https://service.sap.com/nw04 -> SAP Netweaver in Detail ->Process Integration ->SAP Exchange Infrastructure ->SAP XI in detail -> XI Content Catalog
This Integration Process content contains design objects (like integration scenarios, interfaces, mappings) which we import in Integration Repositoy. For the details on how to do this, check SAP note no. 705541-Importing XI Content.
This content being Integration Repository content, follows the rules of IR versioning. SAP delivers higher versions of objects in units of Support Package. Consider weve imported XI Content for SRM 5.0 Support Package 2 and developed some interfaces based on this. Now SAP comes out with Support Package 4. Lets evaluate what will be the implications of importing this new Support Package. First and important thing, this being support packge, it essentially refers to the same SWCV which in this case is SRM 5.0 implying that Support Package corresponds to SWCV. Now if we go one level below and consider namespaces, then there are two possibilities. One the higher versions of design objects are part of same namespaces or SAP has introduced some new objects in new namespaces. This will vary with every support package and respective release notes should provide details lists of the objects included. But key point here is new support package should not contain any deletions which would adversely affect functionality of interfaces. When I checked with SAP, fortunately they replied informing there wont be any deletions. So our earlier interfaces should work properly with new Support Package. Incidentally, there could be some version conflicts if youve modified XI content and youll need to resolve it. In next blog in this series, well discuss version conflict and its resolution in detail.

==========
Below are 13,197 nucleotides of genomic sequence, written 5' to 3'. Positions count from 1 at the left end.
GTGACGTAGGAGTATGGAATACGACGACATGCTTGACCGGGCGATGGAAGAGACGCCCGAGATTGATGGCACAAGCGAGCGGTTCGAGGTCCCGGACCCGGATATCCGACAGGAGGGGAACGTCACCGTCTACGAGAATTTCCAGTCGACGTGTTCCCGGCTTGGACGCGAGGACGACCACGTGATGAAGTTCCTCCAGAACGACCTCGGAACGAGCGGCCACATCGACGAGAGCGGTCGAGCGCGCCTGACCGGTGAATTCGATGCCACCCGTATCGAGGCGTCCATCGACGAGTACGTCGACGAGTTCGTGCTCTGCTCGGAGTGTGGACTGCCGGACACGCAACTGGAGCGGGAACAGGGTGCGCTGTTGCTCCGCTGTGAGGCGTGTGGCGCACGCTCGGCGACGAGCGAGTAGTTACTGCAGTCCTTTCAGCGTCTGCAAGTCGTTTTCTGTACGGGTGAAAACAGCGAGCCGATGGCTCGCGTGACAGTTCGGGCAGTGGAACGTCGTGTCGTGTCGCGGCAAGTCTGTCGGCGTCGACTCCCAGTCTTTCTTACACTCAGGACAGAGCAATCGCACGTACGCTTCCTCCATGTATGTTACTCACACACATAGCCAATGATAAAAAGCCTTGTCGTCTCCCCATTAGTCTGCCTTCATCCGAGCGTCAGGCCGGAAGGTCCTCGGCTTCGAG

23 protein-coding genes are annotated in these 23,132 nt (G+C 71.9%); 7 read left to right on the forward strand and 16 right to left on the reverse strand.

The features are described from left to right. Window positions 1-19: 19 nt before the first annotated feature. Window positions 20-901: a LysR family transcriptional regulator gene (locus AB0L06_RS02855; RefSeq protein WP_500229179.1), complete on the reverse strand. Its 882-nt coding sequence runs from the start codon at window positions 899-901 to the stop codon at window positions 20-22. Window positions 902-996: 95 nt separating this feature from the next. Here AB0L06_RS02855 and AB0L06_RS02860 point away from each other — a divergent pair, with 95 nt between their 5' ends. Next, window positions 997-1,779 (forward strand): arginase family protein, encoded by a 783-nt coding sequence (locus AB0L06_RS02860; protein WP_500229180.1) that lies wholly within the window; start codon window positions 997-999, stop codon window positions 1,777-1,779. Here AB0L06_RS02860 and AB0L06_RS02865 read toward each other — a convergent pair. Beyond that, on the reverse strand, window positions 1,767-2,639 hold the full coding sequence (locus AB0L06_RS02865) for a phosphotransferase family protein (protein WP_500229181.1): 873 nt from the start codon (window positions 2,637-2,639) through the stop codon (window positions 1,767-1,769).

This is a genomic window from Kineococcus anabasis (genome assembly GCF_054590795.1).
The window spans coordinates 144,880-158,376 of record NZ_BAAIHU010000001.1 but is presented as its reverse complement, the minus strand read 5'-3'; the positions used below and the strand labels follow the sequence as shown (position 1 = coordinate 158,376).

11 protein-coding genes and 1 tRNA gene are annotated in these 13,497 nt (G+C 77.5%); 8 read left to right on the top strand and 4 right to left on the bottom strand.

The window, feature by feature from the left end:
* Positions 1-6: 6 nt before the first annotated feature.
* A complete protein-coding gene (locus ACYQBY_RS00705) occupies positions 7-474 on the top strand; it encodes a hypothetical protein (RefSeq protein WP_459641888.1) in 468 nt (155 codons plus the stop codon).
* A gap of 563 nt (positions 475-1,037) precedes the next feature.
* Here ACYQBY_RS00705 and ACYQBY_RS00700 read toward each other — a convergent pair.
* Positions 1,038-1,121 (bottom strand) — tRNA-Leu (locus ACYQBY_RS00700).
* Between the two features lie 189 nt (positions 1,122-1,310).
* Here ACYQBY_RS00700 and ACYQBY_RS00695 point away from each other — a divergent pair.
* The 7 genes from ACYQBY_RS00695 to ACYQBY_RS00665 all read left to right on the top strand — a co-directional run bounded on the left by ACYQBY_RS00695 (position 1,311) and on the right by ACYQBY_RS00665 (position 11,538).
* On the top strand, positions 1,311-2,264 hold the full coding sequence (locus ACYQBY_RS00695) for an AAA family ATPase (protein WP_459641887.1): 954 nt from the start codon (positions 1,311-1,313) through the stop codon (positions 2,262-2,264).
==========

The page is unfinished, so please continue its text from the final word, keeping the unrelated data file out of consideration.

Transporting XI Objects:
Now enough with concepts and lets get to the business of transporting XI objects.
Broadly XI transport can be split into two activities.
1. Exporting the objects from source IB
2. Importing the objects into target IB
There are two different mechanisms for XI transports.
· Transport using File System
· Transport using CMS (change Management System)
Transport using File System:
In addition to export / import it involves an additional step of moving the files between systems. Pictorially it can be represented as
From the context menu (right click) of objects you can export IB objects by choosing Transport using File Transfer. Alternatively you can use Tools -> Export menu as well. When IB objects are exported, a packaged binary file( .tpz) is created in the respective export directory of source server. Further you need to move this file to import directory of target system. Now you can import the object in target system IB from Tool -> Import menu.
Export and Import Directories are as
Transport using CMS (Change Management System)
When you compare with earlier method, definitely CMS is a sophisticated method of transporting XI objects. CMS offers sort of single window approach. Its web GUI conveniently enables importing both IR, ID objects, checking the transport logs, keeping the track of transports moved. In addition, for transport from CON to PRD system, you can designate some approval authority to regulate and approve transports to PRD system. Having said this I think it still has to evolve to offer complete tracking of changes. Unfortunately present CMS doesnt allow you to display the objects included in the respective export list. You need to separately document it. Incidentally, CMS is not part of WAS and we additionally need to install and configure it. It is a part of JDI (Java Development Infrastructure) initially introduced for managing Java logistics.
In next blogs of this series, well take a look at the CMS setup and export/import functions.